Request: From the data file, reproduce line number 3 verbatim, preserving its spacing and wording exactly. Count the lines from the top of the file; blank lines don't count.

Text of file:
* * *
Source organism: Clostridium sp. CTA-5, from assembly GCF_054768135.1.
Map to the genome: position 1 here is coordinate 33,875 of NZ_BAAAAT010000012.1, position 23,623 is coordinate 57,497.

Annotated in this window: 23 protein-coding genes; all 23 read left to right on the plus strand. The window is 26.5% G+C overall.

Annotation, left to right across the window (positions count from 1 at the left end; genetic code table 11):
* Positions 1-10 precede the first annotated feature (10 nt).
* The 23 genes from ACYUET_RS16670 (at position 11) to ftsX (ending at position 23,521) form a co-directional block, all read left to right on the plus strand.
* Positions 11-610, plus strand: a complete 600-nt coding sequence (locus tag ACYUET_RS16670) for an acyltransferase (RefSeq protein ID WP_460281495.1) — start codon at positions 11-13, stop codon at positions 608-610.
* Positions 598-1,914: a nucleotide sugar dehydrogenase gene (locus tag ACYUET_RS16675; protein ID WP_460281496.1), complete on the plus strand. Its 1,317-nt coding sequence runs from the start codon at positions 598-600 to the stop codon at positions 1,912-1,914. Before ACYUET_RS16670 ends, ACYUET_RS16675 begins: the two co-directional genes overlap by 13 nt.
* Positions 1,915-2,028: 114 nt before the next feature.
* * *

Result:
Annotated in this window: 23 protein-coding genes; all 23 read left to right on the plus strand. The window is 26.5% G+C overall.